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AI can detect Alzheimer’s using brain imaging techniques.

Alzheimer's can now be detected by Artificial Intelligence

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Researchers have discovered that artificial intelligence (AI) can now detect Alzheimer’s using brain imaging techniques. Researchers created a unique algorithm that gained positive results during a study to spot the disease about six years before the actual diagnosis.

The study published in Radiology states the studies results. The study is a forward step in the treatment of incurable Alzheimer's disease. This research will allow doctors to intervene in the development of disease earlier.

Early diagnoses of Alzheimer's has many challenges. Many symptoms of the disease remain undiscovered in early diagnosis.

How to spot Alzheimer's disease?

Positron emission tomography (PET) is a major tool to scan the Alzheimer's disease before it gets severe. It measures the levels of specific molecules such as glucose in the brain. Level of glucose is observed as it is the main cause of fuel for brain cells which keeps them active.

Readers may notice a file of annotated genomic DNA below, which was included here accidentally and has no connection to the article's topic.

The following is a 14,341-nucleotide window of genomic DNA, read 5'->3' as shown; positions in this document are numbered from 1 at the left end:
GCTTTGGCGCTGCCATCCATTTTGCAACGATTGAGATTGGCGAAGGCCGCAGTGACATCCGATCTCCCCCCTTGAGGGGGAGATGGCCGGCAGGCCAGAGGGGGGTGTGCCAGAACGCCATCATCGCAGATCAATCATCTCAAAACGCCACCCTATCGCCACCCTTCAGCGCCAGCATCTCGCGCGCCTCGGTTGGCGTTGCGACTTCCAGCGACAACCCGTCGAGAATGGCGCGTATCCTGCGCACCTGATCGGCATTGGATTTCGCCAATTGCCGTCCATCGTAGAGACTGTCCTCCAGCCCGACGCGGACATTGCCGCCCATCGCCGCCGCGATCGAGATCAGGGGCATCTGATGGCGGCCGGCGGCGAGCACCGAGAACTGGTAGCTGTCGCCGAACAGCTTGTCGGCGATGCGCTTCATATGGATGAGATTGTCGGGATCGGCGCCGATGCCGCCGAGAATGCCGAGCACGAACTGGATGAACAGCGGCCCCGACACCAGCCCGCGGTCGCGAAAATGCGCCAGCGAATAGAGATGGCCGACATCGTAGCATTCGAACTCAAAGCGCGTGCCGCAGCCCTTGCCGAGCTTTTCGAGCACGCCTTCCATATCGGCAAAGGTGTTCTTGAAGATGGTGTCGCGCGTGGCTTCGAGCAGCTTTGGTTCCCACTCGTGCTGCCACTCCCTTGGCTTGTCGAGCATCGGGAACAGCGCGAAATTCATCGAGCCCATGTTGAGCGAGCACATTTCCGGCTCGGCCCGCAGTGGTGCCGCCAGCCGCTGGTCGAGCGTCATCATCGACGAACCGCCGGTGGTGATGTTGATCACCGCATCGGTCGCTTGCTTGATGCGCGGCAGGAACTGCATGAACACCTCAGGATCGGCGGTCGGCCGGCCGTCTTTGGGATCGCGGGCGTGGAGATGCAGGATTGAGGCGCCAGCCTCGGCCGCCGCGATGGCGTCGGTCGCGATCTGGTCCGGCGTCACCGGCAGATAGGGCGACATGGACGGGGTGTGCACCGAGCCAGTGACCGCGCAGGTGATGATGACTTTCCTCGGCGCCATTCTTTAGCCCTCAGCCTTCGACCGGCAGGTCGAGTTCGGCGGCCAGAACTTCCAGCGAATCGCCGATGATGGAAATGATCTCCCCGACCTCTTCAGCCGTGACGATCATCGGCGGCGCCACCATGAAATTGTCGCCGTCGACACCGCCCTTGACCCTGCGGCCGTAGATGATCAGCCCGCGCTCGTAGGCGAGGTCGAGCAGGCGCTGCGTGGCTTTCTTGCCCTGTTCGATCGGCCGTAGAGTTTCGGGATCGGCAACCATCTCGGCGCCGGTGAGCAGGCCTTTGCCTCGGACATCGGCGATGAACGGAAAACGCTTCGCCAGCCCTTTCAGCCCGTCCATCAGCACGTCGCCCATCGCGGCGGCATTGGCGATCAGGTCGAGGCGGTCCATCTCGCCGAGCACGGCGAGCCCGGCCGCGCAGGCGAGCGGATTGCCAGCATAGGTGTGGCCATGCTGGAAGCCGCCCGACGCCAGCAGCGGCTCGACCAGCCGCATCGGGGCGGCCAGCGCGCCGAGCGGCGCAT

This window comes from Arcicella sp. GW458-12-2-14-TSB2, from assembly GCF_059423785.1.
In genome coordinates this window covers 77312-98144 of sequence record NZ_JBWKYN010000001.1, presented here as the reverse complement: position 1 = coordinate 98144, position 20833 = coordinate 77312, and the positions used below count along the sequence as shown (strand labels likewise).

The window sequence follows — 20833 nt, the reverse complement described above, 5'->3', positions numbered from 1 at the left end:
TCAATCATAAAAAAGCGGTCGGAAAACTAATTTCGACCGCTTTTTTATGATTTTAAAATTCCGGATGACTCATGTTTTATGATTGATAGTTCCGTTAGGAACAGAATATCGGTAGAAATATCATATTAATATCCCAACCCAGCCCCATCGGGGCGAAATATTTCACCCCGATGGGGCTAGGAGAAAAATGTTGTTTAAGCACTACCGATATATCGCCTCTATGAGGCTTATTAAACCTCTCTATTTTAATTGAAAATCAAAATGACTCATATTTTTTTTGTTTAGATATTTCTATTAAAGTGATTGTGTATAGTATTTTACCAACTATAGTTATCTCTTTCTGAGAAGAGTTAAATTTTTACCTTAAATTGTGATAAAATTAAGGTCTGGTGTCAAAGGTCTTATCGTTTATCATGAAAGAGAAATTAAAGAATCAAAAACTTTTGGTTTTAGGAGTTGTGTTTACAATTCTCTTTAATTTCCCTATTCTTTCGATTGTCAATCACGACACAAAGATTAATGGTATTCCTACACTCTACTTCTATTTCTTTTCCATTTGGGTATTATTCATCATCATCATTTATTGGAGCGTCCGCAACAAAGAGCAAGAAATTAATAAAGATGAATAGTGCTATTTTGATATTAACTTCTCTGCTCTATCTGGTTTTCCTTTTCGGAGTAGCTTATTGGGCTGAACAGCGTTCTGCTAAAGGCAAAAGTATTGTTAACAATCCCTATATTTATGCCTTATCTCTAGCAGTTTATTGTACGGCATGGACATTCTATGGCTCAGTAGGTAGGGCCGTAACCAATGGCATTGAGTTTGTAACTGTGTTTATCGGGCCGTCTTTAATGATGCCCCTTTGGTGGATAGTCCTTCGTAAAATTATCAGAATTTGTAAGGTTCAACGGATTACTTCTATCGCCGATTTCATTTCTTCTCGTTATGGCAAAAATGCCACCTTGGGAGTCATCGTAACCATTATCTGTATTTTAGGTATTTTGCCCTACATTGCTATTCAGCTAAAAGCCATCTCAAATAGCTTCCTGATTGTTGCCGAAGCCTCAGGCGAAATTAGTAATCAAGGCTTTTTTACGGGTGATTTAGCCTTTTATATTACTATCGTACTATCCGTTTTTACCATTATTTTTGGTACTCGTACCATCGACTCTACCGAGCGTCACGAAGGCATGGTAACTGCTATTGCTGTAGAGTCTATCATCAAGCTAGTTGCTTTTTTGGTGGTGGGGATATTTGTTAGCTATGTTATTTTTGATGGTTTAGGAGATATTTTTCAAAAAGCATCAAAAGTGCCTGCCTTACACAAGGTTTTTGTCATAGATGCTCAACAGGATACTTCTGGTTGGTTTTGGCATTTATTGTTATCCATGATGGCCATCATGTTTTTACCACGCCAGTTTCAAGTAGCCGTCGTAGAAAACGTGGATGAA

Alzheimer's disease occurs when the brain cells die which happens as a result of lowered glucose level in brain tissues. However, Alzheimer's disease develops too slow and is difficult to spot easily.

To tackle the issue, researchers used a deep machine learning algorithm on PET scans data provided by Alzheimer’s Disease Neuroimaging Initiative (ADNI). The PET scans were from patients who had been diagnosed with either Alzheimer’s disease, mild cognitive impairment, or those who do not have the disease.

The algorithm was tested on 2 novel datasets to evaluate the performance. The algorithm performed well to detect Alzheimer’s disease in 92 percent patients of the first test set and 98 percent of the second test set. Amazingly, the algorithm was able to predict on an average 75.8 months before the patient had received their final diagnosis.

The research team now wants to deploy the algorithm on a larger dataset to ensure optimal performance on a wide variety of patients.

Dr. Jae Ho Sohn and Dr. Benjamin Franc from UCSF are co-authors of this study.

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